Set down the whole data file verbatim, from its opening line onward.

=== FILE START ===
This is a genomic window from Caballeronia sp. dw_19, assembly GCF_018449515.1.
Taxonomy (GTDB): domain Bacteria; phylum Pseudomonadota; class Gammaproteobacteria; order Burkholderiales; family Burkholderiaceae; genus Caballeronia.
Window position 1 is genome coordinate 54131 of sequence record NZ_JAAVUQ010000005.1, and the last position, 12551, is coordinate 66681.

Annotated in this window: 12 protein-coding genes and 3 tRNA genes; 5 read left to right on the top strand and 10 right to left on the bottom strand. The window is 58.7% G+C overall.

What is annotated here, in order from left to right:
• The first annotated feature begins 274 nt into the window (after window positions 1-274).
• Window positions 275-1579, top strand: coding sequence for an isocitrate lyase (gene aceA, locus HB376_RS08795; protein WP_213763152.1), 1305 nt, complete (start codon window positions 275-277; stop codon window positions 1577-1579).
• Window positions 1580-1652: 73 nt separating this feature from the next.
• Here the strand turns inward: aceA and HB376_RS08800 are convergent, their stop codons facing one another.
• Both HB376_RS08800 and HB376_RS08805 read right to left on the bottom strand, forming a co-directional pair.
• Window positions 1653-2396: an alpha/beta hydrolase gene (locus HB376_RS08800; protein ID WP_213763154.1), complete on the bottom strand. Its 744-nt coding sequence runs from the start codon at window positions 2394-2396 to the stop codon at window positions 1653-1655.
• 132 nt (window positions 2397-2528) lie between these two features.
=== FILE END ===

This is a genomic window from Caballeronia sp. dw_19, assembly GCF_018449515.1.
Taxonomy (GTDB): domain Bacteria; phylum Pseudomonadota; class Gammaproteobacteria; order Burkholderiales; family Burkholderiaceae; genus Caballeronia.
Window position 1 is genome coordinate 54131 of sequence record NZ_JAAVUQ010000005.1, and the last position, 12551, is coordinate 66681.

Annotated in this window: 12 protein-coding genes and 3 tRNA genes; 5 read left to right on the top strand and 10 right to left on the bottom strand. The window is 58.7% G+C overall.

What is annotated here, in order from left to right:
• The first annotated feature begins 274 nt into the window (after window positions 1-274).
• Window positions 275-1579, top strand: coding sequence for an isocitrate lyase (gene aceA, locus HB376_RS08795; protein WP_213763152.1), 1305 nt, complete (start codon window positions 275-277; stop codon window positions 1577-1579).
• Window positions 1580-1652: 73 nt separating this feature from the next.
• Here the strand turns inward: aceA and HB376_RS08800 are convergent, their stop codons facing one another.
• Both HB376_RS08800 and HB376_RS08805 read right to left on the bottom strand, forming a co-directional pair.
• Window positions 1653-2396: an alpha/beta hydrolase gene (locus HB376_RS08800; protein ID WP_213763154.1), complete on the bottom strand. Its 744-nt coding sequence runs from the start codon at window positions 2394-2396 to the stop codon at window positions 1653-1655.
• 132 nt (window positions 2397-2528) lie between these two features.